Data Snapshot


Research and data are fundamental for evidence-based policy development, informed decision-making, effective planning, and the efficient use of resources for service delivery. Research and data are also important for advocacy reasons, in terms of promoting and understanding the value and impact of the arts.

Measuring success

artsACT is a member of the National Local Government Cultural Forum , a collaboration which includes capital city councils, the Australian Local Government Association, the Australia Council for the Arts and the Cultural Development Network. Together, we are working on an outcome framework to enable measurement of outcomes of cultural engagement. This outcomes framework includes a set of measurable cultural outcomes, as well as outcomes across the social, civic, environmental and economic domains.

These outcomes include:

You can learn more about this schema by visiting the Cultural Development Network website.

Our measures

The following statistics give a brief overview of the ACT arts ecology. Note that data will be added and updated when available.

Participation in and access to the arts

Great art and great artists

Vitality of the Canberra Region arts ecology

Engage with Aboriginal and Torres Strait Islander arts and cultures

Australia Council's National Arts Participation Survey

The ACT findings are below. The full reports are available on the Australia Council for the Arts website

Impacts of the arts

More Australians now recognise the many positive impacts the arts have on our daily lives and in our communities, including on our wellbeing and happiness, and ability to think creatively and develop new ideas.

In 2016, the majority of ACT residents felt the arts have a ‘big’ or ‘very big’ impact on:

Attitudes about the arts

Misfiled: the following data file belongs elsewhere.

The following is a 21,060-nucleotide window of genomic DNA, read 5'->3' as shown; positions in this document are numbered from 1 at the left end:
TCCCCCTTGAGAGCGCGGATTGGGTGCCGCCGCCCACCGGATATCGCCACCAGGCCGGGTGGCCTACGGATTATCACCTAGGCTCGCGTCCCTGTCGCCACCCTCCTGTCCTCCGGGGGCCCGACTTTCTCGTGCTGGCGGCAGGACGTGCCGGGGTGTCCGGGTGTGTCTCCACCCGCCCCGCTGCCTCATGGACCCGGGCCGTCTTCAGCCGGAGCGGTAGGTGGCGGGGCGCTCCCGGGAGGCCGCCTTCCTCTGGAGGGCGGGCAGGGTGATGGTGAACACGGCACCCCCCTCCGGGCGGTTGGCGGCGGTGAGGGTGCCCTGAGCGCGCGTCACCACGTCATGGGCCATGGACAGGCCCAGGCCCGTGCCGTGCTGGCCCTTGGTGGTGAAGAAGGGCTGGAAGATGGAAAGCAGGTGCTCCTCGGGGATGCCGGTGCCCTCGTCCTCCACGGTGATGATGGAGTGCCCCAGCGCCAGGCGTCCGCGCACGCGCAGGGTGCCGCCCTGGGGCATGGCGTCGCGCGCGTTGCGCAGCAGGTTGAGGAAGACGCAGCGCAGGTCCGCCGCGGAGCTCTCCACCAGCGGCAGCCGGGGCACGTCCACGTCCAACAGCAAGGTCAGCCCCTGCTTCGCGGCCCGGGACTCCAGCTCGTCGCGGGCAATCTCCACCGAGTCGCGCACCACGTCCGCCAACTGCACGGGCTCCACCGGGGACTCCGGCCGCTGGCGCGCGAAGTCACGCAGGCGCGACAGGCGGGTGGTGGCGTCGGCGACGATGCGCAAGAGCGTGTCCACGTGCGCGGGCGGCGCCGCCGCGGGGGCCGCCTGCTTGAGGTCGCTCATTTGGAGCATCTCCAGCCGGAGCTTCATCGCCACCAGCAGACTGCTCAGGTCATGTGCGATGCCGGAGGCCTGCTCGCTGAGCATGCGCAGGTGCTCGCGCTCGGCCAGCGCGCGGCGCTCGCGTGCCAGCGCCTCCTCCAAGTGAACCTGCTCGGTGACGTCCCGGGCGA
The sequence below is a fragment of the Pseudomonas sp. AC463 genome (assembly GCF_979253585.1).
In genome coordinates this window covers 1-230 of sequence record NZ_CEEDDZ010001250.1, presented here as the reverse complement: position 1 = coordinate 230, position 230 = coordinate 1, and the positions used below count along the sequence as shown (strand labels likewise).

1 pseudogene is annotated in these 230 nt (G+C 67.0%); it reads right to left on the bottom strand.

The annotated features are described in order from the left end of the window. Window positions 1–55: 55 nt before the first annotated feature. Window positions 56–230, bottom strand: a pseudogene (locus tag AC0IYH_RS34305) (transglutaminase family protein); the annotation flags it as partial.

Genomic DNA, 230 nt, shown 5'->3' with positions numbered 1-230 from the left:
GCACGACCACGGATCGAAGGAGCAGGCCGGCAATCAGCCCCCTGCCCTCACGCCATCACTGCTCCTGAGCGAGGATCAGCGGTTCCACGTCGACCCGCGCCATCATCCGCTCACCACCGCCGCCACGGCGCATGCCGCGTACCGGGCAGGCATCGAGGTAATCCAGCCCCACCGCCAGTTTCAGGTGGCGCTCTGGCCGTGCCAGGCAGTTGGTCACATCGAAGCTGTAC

Australians believe that the arts reflect and contribute to society, to identity and to Australia’s international reputation. The arts give life meaning and Australians are proud of their artists.

Almost nine in ten ACT residents agree that:

Around eight in ten ACT residents agree that:

Around seven in ten ACT residents agree that:

Giving to the arts

The high value that Australians place on the arts is reflected in the time and money they give to support artists, arts organisations and arts projects.

One in three ACT residents give time or money to the arts (34%).

The arts and cultural diversity

For the first time in 2016, the National Arts Participation Survey collected data on engagement with the arts as part of Australians’ cultural backgrounds.

One in three ACT residents engage with their cultural background through the arts (31%). In 2016, visual arts and craft was the most common way ACT residents engaged (22%); followed by music or theatre (both 19%); creative writing (10%); and dance (8%).

More Australians are attending First Nations arts across art forms, reflecting the high quality work of First Nations artists and initiatives to build audiences for First Nations arts. One in three ACT residents attend First Nations arts (34%). In 2016, 24% of ACT residents attended First Nations visual arts and craft; 18% attended dance; 17% attended music; 15% attended First Nations storytelling; and 12% attended First Nations theatre.

Data available for the first time shows that the community arts and cultural development (CACD) sector is a leader in the use of the arts to support social cohesion, enabling diverse voices to be heard and connected through creating art. In 2016, 17% of ACT residents were involved in CACD activities that actively engaged community members in decision making and creation of art in collaboration with professional artists.